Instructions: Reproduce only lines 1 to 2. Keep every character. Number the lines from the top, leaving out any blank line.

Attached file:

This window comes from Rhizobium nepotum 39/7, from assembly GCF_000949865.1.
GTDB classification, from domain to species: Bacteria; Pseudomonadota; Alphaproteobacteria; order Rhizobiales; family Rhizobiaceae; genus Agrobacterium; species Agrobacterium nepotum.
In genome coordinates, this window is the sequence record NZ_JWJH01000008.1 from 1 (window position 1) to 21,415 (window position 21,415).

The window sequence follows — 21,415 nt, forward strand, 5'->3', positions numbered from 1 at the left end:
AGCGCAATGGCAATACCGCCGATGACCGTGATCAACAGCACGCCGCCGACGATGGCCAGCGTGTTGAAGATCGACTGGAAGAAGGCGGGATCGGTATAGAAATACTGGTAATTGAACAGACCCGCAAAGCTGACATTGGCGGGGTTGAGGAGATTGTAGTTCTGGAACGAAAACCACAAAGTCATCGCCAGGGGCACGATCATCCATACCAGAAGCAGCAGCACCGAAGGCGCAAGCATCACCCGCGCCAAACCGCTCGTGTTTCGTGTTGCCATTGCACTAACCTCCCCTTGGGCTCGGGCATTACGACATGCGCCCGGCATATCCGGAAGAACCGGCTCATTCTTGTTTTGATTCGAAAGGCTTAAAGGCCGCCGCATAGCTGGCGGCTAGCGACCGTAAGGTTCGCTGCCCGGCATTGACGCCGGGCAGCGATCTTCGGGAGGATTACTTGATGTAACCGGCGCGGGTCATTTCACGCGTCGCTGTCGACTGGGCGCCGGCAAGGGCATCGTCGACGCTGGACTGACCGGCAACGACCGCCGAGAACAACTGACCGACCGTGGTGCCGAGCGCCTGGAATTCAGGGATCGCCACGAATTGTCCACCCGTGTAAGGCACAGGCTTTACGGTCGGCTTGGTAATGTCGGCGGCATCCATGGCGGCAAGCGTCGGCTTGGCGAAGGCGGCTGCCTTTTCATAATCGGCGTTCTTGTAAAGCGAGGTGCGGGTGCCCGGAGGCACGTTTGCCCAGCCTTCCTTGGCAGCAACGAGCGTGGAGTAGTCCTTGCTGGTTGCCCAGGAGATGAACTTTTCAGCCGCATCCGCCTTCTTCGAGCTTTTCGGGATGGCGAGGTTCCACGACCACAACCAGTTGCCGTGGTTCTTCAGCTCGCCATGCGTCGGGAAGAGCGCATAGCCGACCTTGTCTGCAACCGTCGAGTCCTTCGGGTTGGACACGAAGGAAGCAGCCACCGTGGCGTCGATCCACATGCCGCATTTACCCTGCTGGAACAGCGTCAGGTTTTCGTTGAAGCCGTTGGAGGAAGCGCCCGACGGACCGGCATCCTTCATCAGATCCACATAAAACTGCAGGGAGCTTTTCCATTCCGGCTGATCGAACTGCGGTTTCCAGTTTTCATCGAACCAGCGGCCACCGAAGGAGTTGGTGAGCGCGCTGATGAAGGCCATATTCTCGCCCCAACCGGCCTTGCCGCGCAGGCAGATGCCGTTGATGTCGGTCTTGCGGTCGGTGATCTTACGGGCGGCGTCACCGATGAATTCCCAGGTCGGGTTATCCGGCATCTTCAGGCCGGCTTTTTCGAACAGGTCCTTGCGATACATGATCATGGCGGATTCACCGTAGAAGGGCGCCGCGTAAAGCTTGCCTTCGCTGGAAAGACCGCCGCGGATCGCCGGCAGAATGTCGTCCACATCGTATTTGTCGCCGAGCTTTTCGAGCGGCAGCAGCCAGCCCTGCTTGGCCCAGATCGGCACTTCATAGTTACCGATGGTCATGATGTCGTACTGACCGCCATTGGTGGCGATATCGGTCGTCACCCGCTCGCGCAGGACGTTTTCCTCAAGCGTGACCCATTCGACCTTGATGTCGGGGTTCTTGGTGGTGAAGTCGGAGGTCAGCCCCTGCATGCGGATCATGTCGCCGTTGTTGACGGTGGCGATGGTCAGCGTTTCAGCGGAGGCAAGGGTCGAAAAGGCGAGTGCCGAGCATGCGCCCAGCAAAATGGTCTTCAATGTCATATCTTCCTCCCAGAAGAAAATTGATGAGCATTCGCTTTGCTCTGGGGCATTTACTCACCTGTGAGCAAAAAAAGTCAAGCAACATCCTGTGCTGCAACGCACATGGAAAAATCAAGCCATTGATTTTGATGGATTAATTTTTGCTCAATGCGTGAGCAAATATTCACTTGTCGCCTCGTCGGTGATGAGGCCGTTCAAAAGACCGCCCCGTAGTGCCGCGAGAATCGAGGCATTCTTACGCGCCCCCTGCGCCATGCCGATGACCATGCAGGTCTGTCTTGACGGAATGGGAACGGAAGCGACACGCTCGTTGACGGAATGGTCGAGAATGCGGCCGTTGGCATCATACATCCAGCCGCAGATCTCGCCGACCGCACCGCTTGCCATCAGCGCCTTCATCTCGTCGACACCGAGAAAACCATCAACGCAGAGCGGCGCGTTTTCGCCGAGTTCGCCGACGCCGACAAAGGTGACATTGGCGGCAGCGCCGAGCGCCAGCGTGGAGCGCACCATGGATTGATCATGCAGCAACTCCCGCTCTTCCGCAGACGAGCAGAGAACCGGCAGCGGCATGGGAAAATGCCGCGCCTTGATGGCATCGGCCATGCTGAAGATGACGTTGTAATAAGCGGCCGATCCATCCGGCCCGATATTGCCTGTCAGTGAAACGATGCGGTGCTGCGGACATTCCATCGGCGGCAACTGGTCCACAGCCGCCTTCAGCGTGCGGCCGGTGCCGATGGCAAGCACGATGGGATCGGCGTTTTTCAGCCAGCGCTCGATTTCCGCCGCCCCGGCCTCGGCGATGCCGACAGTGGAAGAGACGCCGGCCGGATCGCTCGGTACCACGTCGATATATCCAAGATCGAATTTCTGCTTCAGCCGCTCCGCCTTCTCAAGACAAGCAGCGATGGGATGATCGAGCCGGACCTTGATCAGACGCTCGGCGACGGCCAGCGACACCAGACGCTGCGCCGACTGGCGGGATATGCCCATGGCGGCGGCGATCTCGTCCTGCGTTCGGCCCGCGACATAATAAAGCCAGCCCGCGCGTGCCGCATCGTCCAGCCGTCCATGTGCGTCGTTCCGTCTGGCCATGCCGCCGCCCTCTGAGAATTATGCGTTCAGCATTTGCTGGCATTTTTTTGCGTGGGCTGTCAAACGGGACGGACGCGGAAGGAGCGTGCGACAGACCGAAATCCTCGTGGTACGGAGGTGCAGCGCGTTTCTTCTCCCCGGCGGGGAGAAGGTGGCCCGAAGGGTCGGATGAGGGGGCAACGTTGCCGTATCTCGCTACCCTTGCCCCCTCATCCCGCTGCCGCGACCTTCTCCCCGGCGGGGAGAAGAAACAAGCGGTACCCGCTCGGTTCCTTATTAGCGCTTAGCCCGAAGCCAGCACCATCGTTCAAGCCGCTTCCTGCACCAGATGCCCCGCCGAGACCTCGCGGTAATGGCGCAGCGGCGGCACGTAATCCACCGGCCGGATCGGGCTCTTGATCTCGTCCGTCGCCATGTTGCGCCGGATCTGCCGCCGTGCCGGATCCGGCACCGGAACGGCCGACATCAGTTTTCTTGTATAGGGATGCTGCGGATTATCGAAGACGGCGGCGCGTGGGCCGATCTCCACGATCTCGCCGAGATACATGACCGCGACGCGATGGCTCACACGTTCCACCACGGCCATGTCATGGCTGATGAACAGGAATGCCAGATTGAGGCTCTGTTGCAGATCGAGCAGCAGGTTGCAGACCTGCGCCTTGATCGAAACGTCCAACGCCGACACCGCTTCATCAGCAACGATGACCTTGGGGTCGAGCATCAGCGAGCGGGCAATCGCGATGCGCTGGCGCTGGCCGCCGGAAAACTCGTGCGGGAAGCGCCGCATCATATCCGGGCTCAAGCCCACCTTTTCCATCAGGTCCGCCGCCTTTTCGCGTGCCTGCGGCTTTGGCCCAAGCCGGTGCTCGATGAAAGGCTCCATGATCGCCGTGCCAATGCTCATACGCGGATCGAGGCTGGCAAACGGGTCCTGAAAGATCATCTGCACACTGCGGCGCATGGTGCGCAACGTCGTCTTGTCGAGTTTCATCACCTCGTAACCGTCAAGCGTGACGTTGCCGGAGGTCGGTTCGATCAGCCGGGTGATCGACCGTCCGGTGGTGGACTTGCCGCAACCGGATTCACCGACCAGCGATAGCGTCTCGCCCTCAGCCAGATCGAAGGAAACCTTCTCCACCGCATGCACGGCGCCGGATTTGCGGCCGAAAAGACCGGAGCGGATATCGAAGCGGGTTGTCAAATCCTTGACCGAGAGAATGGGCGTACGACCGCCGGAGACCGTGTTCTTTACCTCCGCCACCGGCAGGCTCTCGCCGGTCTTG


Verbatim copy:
This window comes from Rhizobium nepotum 39/7, from assembly GCF_000949865.1.
GTDB classification, from domain to species: Bacteria; Pseudomonadota; Alphaproteobacteria; order Rhizobiales; family Rhizobiaceae; genus Agrobacterium; species Agrobacterium nepotum.